It was only because he knew Mr. Disney and he knew his daughters because they went to his dancing school, that I even got interviewed with three other girls. They had interviewed about 200, I understand, to do this part, but I was still 13 when I had the interview, and by the time September came around and I was going to Hollywood High School, they called and said, “Come back and get measured for a costume and talk to ‘Uncle Walt’,” as he told me to call him. I was too young to call him “Walt” like everybody else did.
TZN: So, what exactly did you have to do in your audition? Did you audition for Walt Disney?
CHAMPION: Yes. I auditioned in March or April of that year, and I did not hear from them until September, and I had forgotten the whole thing. When I first went out there, they showed me some storyboards and some little Snow White person that looked like Betty Boop. She had a very tiny waist and big, round eyelashes and all of that. They showed me some storyboards and let me loose and just said, “Run through the forest” and all that. They had a few things hung up. For the forest, they had a clothesline with a bunch of ropes hanging off from it so I could push the branches aside when I was running scared through the forest.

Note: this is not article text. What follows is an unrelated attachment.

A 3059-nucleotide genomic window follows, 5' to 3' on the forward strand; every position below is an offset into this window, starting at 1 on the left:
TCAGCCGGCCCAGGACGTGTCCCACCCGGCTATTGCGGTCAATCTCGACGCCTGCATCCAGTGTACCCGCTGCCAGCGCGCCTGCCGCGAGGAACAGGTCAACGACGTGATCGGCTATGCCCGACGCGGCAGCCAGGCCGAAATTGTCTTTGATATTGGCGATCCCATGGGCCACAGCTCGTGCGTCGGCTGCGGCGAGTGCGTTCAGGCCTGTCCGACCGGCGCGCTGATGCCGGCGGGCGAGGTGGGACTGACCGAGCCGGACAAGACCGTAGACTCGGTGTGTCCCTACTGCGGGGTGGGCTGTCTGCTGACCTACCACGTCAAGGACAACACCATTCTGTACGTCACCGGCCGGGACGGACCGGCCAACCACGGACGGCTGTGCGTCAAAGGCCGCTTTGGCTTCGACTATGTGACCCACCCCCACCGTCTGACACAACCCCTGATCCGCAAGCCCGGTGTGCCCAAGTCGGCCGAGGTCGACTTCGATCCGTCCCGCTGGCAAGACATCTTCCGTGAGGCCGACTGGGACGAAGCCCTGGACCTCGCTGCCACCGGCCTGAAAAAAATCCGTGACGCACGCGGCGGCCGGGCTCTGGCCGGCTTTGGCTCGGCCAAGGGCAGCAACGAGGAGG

I can’t remember the audition very well, but I do remember when they called me to come out there for the job. They had loosened her waistline by then, and her eyes were sort of almond shaped, and it was interesting because she became more of a real character than Betty Boop had been.
TZN: How aware of the cartoons were you before you got the job to be Snow White?